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How to build up your own tandem crankset
John S. Allen
Most commercial tandem cranksets are very similar, and rather expensive. Building up your own crankset gives you a fine opportunity to try new ideas and/or save money. If you know how to assemble and rebuild bicycle components, a tandem crankset isn't hard to build. In fact, you can assemble a fine tandem crankset from solo-bike parts. You can even build a tandem crankset from the leavings in bike shop spare parts bins. Parts for the most common triple cranksets are compatible across many brands and models.
On a tandem, cranksets with relatively large chainwheels are preferable to the newer mountain bike cranksets with tiny chainwheels. The smaller the number of chainwheel teeth and the slower the chain moves, the higher its tension and the more rapid the wear to chain, chainwheels, sprockets and bearings. To the degree possible, use large rear sprockets, not a tiny chainwheel, to get low gears on a tandem.
The simple way to build your own tandem crankset: single-side drive.
Let's look first at the simplest way to assemble a tandem crankset: single-side drive. This is illustrated below, looking down from the top of the tandem. The front crankset is to the right, and the freewheel is to the left. Notice that both chains are on the right side of the tandem: the drive chain from the rear crankset to the rear wheel, and the synchronizing chain which connects the two cranksets.
Single-side drive requires no special tandem parts. You use two ordinary solo bike cranksets. Because the chain tension from the front crankset is transferred along the right side of the tandem through both chains, stresses on the bottom brackets and cranks are no higher than in solo bike use. You can use almost any cranksets, except the cheapest ones with the spider riveted onto the right crank. A single-side system is light, too: only two (instead of three) of the tandem's four cranks have spiders, and the bottom bracket spindles can be shorter on the left side.
The main disadvantage of single-side drive in the past was that you couldn't easily use triple drive chainwheels. This problem has gone away. Modern wide-range front derailleurs require 10 mm or more of clearance between the largest drive chainwheel and the right crank. And the smallest chainwheel has its own, separate set of attachment bolts. For these reasons, most modern triple cranksets let you install a fourth chainwheel at the outside. Aha! -- your synchronizing chainwheel!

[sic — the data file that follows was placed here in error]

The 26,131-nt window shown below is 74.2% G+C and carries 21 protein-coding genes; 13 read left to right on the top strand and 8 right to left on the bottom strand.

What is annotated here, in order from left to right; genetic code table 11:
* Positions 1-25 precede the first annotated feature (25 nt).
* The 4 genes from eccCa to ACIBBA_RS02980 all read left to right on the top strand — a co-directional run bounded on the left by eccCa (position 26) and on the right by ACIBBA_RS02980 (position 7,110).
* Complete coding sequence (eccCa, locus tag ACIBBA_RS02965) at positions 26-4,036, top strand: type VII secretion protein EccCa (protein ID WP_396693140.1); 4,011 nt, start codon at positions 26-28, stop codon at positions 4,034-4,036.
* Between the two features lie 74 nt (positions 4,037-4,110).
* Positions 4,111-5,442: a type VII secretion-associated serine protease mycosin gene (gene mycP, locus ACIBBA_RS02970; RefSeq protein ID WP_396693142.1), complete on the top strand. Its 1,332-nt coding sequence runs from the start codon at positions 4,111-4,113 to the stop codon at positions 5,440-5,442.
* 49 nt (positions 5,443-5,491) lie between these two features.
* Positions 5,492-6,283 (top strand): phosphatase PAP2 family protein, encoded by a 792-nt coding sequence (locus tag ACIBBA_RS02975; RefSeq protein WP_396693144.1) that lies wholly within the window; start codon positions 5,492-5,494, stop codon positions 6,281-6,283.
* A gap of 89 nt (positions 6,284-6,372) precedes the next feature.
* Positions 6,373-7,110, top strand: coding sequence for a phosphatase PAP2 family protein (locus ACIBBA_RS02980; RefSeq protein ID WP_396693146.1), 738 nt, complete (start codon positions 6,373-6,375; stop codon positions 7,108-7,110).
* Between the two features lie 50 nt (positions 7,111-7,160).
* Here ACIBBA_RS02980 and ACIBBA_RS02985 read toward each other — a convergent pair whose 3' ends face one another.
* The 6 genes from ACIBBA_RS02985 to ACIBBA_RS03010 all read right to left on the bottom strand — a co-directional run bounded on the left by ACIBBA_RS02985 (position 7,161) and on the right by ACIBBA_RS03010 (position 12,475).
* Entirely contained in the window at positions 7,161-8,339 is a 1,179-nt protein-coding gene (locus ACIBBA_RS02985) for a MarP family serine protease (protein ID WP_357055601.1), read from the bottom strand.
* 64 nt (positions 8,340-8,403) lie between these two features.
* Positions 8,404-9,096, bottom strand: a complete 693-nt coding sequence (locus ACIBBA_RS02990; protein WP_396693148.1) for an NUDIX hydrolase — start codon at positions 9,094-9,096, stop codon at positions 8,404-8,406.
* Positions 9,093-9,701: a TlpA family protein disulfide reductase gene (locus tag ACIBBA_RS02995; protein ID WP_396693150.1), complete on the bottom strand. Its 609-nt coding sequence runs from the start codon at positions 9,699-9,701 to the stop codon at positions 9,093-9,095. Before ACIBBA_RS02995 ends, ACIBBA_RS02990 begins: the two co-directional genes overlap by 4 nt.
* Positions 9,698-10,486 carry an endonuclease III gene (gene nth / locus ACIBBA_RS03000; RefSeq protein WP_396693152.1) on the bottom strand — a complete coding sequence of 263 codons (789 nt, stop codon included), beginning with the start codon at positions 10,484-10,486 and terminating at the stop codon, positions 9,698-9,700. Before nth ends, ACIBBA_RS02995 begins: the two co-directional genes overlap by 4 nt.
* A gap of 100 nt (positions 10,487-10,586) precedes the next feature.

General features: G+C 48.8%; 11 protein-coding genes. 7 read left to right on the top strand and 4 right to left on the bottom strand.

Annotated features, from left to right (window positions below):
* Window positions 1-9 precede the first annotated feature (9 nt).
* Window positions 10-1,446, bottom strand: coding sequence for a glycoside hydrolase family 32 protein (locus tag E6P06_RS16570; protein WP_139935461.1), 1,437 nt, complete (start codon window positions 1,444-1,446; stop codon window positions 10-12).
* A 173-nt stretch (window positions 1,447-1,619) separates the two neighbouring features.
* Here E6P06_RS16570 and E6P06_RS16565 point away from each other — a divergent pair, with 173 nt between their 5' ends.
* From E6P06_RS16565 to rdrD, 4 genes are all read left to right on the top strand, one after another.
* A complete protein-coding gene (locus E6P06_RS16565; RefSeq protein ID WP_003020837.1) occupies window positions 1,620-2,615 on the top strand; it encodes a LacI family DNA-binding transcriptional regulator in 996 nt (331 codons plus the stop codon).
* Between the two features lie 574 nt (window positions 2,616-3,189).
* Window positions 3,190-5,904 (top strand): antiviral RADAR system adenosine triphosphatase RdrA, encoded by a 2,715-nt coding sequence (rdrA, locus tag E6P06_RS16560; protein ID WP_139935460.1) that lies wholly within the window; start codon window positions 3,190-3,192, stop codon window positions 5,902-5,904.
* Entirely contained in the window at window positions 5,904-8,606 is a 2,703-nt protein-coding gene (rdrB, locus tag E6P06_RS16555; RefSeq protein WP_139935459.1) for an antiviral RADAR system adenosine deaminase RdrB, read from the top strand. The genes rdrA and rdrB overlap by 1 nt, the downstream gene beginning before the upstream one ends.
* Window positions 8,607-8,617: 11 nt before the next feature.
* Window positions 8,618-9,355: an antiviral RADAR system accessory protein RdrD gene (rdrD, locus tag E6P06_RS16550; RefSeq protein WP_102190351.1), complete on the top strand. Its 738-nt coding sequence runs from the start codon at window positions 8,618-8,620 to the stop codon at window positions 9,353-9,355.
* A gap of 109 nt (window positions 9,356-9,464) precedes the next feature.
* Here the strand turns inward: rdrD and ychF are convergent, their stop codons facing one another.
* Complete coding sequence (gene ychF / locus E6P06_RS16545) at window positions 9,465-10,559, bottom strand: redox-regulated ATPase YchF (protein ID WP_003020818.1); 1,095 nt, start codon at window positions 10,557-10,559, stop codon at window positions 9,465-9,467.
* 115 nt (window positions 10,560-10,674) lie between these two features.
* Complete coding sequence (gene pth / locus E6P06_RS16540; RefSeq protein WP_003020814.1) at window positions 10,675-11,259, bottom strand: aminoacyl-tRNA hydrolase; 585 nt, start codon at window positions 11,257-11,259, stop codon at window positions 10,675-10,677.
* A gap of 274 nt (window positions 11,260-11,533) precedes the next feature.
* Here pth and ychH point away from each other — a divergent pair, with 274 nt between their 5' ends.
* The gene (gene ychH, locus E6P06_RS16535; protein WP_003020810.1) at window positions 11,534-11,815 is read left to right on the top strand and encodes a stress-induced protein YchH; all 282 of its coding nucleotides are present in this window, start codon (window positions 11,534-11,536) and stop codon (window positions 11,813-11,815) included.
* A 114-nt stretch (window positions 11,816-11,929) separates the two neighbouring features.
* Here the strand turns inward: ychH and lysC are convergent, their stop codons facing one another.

Common cranksets, like the one shown in the photograph below, use 110 mm and 74 mm bolt circle diameters. Use a racing triple chainwheel bolt set (a special-order item from most bike shops) to secure the synchronizing chainwheel to the spider along with the outer and middle drive chainwheels. The long sleeve nuts of the bolt set should mount from the inside, to secure the heavily-stressed drive chainwheels.
To clear the front derailleur, your outboard synchronizing chainwheel should be a few teeth smaller than the largest drive chainwheel. Don't use a synchronizing chainwheel of less than 40 teeth, though, or it will wear quickly and is more likely to interfere with the crank.
As the photo shows, the crank spider does not directly support the synchronizing chainwheel. Use a chainwheel with recessed bolt holes, as shown, so the bolts will position the chainwheel accurately and hold it securely. For chain clearance, add a set of thin washers to space the synchronizing chainwheel a bit extra far from the drive chainwheel. The washers which pad the chainwheel spacers of recent Shimano cranksets with thin, dished chainwheels are ideal for this purpose. To improve clearance, use narrow chains. You may have to remove chain-catching pegs from chainwheels and/or the right crank, but you won't miss them: the synchronizing chain takes their place.
So the synchronizing chain runs straight, use a long front bottom bracket spindle, or else chainwheel spacers and washers, to line up the captain's single chainwheel with the synchronizing chainwheel on the rear crankset.
Building your own crossover drive system
In a crossover drive system, the synchronizing chain is on the left, as shown here:
A crossover drive system lets you use triple drive chainwheels without adding a fourth chainwheel to your drive crankset -- but a crossover drive system is more difficult to build than a single-side system.
Your major challenge: left bicycle pedals are left-threaded so that pedaling forces tighten rather than unscrew them. For this reason, three of the four cranks in a tandem crossover crankset are special. There are two left-threaded cranks with chainwheels, and there is one right-threaded crank without a chainwheel.
Left-threaded pedals and cranks are an invention of the Wright brothers, bicycle builders from Dayton, Ohio. (They also built airplanes). Using parts made for one side of the bike on the other side makes your tandem team into Wrong brothers (and/or sisters), but you can get away with it, thanks to thread-locking compound. Here's how:
Advantages of crossover drive
Why go to all the trouble to build a crossover system, when single-side drive is so much simpler? There are several reasons.
Front crossover drive
A major, but little-appreciated advantage of crossover drive, is that you can use front drive. Front drive makes a lot of sense on a road tandem. In front drive, the drive chainwheels are on the front crankset, as shown here:
Front drive has some important advantages:
There are disadvantages too:
I'll finish with another advantage: because all the gears are usable, front drive is ideal for half-step gearing -- but that is a subject for another article.
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Last revised 5 June 2004